The Lunchtime Tourist

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May 19, 2003 // UPDATED 10:50 am - April 30, 2007
By: determined Line,' by Bernar Venet
determined Line,' by Bernar Venet

Lobby of the AT&T Building, 901 Marquette Ave.

Sometime when you\'re gazing out that office window lost in another world, straighten out a paper clip, then wrap it around a pencil. You\'ve just made a desk model of the sculpture in the AT&T Building.

While making the model might have been easy, fabricating \"Undetermined Line\" was a feat of fine metal-working executed by internationally known French artist Bernar Venet.

Born in 1941 in the Alps of Haute-Provence, France, Venet suffered with asthma and was forced to spend great amounts of time recuperating. A local artist encouraged him to draw and by the time he was 11, he was invited to exhibit in a Parisian salon.

After spending one year studying at the municipal art school, Venet worked as a stage designer for the Nice Opera. He joined the French army in the early 1960s and converted a military building\'s attic into a studio where he began experimenting with conceptual art and paintings covered with tar. Venet\'s work was exhibited in 1968 in Dsseldorf, Germany with the iconoclastic performance artist Joseph Beuys.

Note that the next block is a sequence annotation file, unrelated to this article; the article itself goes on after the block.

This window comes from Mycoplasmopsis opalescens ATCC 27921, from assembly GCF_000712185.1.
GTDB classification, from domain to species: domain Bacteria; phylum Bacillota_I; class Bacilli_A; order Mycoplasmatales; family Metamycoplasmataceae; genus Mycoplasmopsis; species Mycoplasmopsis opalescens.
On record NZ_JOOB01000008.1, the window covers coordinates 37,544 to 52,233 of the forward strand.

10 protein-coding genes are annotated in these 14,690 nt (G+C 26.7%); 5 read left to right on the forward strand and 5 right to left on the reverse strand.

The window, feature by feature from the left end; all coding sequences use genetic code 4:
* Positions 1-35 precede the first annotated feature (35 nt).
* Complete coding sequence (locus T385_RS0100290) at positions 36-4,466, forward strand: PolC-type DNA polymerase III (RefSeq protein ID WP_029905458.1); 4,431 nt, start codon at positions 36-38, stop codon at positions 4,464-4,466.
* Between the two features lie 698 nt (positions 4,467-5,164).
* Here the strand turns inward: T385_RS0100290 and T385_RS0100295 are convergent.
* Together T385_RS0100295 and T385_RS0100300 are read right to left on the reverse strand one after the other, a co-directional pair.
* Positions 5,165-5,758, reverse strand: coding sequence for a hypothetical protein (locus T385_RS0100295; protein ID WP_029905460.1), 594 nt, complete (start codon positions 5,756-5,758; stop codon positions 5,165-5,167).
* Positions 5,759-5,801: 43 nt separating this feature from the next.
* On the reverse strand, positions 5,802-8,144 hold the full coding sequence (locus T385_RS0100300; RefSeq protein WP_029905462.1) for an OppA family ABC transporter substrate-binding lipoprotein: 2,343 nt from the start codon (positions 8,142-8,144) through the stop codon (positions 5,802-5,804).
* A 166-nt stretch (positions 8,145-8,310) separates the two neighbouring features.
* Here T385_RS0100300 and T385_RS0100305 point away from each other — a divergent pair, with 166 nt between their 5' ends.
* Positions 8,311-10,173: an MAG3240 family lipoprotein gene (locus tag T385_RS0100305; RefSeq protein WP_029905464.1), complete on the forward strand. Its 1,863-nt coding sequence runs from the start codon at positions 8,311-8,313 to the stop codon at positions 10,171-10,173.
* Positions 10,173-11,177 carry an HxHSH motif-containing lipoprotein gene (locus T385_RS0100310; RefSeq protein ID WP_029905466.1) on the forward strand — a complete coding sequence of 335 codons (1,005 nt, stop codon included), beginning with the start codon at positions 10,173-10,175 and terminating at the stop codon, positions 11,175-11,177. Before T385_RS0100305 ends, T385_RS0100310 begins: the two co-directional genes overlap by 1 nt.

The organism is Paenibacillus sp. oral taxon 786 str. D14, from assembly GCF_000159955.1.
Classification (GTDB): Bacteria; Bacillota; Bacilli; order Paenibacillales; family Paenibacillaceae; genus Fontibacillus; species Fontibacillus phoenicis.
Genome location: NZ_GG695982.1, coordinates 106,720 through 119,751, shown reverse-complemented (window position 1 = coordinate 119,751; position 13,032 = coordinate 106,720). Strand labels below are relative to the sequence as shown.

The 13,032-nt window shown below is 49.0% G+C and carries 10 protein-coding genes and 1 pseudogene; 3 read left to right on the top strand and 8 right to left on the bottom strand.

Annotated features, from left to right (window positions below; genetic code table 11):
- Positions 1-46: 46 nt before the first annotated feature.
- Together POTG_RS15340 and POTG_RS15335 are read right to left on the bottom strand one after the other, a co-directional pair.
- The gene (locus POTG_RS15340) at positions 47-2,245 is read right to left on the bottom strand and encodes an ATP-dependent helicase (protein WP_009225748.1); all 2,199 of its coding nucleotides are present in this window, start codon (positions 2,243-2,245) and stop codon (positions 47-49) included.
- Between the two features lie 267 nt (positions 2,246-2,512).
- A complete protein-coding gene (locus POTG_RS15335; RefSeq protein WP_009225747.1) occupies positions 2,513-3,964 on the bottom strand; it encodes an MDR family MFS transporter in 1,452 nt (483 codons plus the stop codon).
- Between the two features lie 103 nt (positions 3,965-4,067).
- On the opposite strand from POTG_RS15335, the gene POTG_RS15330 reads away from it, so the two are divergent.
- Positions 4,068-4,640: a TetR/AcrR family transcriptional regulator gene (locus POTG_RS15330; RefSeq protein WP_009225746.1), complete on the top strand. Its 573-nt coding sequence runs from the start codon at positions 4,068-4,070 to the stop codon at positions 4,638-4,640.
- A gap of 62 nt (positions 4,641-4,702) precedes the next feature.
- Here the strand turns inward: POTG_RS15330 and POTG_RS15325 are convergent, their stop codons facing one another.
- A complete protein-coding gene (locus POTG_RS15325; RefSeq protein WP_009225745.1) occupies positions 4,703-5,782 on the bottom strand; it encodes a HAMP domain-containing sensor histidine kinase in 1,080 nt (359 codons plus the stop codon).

The lure of New York City attracted Venet in the late 1970s, and he\'s lived off and on at the Chelsea Hotel and in studios in all the artsy neighborhoods. His interest in science and math led to works using blueprinted diagrams, plotted arcs and collaborations with scientists.

In the early 1980s Venet began his \"Indeterminate Lines\" series. Twelve of the sculptures were installed on a boulevard in front of the Eiffel Tower. When Jacques Chirac was the mayor of Paris, he awarded the artist the Grand Prix des Arts de la Ville de Paris.

Venet\'s work is in collections around the world, from the Museum of Modern Art and Guggenheim in New York to the University of Iowa in Iowa City.

Bring your paper-clip model to the AT&T Building and you\'ll better appreciate the gentle curves in this monumental piece of ironwork that has the delicacy of a fine line drawing.

LUNCH TIP: Spend your lunch hour surrounded by carved jade, porcelain vases, and cloisonn at Leann Chin in the adjacent lobby of International Center.

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